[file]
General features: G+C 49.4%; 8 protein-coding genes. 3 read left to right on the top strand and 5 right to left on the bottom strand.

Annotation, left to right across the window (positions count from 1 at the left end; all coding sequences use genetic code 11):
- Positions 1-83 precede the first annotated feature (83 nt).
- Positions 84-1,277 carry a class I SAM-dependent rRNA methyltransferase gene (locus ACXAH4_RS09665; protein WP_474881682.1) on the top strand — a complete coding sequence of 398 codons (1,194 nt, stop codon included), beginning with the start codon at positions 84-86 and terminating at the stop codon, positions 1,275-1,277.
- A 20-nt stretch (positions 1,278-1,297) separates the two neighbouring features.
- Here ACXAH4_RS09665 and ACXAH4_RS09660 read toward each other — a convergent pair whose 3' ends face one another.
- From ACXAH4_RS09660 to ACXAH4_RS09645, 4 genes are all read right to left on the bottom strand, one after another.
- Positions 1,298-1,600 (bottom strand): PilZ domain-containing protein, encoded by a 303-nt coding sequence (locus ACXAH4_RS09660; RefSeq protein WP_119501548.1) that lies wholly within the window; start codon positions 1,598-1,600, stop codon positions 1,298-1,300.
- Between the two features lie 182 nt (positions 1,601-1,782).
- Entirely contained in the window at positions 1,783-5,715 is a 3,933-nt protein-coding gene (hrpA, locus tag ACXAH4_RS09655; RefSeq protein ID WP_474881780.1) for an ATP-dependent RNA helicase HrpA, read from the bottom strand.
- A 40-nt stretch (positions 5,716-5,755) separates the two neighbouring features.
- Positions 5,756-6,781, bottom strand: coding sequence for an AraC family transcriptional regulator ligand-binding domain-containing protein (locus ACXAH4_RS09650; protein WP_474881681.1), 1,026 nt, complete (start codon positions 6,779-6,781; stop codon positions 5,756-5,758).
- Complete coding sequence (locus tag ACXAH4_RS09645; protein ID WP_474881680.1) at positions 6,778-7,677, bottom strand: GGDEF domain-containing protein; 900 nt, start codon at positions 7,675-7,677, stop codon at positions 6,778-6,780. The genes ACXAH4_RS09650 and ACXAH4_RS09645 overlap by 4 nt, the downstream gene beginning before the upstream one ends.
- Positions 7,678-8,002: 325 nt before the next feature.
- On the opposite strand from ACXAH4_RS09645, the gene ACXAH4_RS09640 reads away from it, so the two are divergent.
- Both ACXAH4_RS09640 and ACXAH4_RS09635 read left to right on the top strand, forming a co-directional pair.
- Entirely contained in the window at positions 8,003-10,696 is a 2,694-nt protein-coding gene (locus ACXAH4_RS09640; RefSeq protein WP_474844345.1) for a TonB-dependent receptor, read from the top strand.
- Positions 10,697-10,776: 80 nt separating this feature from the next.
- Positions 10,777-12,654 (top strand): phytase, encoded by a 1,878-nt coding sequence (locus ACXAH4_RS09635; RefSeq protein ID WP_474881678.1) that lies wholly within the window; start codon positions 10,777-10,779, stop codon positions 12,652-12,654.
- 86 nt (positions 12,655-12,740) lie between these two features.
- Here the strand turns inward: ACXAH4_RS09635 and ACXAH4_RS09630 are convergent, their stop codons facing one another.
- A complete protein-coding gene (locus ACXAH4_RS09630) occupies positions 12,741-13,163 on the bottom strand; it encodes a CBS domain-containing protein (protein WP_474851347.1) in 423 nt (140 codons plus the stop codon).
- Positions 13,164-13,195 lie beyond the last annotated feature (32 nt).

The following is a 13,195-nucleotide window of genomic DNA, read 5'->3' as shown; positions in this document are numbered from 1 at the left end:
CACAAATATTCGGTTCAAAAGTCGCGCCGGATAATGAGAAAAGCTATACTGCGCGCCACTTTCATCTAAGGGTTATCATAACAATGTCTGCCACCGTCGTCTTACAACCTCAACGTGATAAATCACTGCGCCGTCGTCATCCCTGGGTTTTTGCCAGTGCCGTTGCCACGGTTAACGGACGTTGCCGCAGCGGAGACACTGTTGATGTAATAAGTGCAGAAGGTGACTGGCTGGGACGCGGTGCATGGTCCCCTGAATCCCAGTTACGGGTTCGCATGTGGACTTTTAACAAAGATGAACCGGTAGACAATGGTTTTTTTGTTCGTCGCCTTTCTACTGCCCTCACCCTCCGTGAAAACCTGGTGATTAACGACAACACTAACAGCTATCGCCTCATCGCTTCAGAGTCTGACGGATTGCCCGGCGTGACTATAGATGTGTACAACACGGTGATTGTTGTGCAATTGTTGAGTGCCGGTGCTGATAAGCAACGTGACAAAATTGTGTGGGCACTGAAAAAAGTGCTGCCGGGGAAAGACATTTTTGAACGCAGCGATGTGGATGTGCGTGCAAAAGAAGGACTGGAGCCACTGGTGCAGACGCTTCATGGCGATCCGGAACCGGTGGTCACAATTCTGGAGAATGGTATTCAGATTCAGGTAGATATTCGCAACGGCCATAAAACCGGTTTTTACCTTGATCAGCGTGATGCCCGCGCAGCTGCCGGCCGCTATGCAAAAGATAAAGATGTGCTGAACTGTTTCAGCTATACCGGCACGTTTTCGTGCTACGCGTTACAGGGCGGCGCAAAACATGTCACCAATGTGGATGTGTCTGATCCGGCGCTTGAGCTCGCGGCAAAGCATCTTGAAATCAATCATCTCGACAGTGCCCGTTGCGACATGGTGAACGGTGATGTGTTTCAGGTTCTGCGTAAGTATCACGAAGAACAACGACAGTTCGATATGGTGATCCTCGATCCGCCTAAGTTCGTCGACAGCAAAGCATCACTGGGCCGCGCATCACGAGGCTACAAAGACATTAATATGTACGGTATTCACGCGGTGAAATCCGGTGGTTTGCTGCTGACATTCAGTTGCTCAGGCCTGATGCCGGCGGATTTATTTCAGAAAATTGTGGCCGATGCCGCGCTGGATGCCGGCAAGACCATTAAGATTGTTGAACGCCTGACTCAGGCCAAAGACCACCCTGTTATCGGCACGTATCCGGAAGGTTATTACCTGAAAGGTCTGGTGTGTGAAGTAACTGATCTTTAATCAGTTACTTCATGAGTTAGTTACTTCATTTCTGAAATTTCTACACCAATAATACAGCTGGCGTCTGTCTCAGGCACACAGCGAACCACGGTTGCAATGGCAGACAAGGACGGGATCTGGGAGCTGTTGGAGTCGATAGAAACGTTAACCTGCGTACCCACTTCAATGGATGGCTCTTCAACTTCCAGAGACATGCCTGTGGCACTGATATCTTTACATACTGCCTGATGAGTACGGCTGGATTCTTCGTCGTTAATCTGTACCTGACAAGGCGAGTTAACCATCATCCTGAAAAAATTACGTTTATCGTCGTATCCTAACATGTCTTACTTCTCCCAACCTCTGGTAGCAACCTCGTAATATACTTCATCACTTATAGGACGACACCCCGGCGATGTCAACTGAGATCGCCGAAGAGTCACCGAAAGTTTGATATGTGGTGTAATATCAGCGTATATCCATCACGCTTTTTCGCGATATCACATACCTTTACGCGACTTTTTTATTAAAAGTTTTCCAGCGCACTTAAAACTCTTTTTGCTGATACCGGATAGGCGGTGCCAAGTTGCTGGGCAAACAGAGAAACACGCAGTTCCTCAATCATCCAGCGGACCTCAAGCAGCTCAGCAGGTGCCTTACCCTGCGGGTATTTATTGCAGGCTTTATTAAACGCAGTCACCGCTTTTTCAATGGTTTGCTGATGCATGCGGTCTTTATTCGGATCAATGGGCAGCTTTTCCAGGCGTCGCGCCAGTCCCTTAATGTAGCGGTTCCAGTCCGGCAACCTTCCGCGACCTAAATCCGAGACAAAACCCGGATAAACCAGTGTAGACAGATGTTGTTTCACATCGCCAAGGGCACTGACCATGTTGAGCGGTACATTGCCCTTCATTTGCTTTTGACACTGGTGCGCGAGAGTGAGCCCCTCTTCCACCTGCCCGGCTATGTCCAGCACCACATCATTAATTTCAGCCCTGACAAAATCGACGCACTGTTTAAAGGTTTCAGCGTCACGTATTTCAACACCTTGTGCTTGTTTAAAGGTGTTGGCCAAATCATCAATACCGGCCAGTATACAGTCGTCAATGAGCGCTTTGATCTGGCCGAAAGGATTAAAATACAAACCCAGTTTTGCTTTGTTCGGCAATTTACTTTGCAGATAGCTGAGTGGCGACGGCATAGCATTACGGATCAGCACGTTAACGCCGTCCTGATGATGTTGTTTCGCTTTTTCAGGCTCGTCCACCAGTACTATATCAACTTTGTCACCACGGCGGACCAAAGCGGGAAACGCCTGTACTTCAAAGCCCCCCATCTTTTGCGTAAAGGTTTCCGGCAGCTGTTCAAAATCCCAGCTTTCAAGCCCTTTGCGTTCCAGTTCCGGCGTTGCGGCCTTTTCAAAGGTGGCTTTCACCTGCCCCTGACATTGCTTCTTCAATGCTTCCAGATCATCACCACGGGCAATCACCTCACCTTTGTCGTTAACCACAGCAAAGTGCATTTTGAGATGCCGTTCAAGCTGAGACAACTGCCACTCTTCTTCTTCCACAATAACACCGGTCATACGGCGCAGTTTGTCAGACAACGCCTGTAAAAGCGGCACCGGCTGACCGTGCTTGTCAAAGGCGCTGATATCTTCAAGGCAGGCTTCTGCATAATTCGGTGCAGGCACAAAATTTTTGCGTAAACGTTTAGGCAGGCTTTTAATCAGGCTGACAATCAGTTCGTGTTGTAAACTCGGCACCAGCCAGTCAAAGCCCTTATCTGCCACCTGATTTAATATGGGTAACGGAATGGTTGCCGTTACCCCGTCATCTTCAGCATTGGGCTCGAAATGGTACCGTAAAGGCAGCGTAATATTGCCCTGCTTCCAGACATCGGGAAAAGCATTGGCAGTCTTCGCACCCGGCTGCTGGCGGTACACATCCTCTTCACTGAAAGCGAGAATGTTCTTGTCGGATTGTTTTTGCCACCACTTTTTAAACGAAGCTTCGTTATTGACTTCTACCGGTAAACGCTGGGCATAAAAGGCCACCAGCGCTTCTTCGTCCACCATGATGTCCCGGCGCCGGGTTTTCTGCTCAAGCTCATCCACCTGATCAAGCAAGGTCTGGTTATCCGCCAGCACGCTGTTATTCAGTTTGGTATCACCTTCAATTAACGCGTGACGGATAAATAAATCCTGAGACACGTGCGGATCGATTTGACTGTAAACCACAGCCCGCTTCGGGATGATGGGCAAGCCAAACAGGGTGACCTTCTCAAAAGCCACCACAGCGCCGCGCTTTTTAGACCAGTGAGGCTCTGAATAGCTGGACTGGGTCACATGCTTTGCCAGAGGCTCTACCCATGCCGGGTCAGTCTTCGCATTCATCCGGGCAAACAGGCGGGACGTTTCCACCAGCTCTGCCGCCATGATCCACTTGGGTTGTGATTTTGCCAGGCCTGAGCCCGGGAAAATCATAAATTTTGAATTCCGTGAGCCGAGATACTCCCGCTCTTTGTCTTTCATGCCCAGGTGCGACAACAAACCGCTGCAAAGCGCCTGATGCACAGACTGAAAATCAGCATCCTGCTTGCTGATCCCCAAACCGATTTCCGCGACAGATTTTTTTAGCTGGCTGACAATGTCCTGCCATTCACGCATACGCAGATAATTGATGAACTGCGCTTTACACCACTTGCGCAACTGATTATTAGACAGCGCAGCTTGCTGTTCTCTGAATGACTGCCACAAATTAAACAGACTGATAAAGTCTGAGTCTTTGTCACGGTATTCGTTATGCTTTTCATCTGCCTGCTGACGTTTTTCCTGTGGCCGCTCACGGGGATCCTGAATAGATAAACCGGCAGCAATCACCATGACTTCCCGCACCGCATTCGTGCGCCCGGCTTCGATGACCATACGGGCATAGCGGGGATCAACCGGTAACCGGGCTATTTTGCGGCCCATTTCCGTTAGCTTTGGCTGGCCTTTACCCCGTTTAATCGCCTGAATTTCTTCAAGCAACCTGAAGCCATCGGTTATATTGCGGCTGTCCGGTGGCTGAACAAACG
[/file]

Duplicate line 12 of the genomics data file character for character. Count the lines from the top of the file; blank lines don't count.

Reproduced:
- Positions 5,756-6,781, bottom strand: coding sequence for an AraC family transcriptional regulator ligand-binding domain-containing protein (locus ACXAH4_RS09650; protein WP_474881681.1), 1,026 nt, complete (start codon positions 6,779-6,781; stop codon positions 5,756-5,758).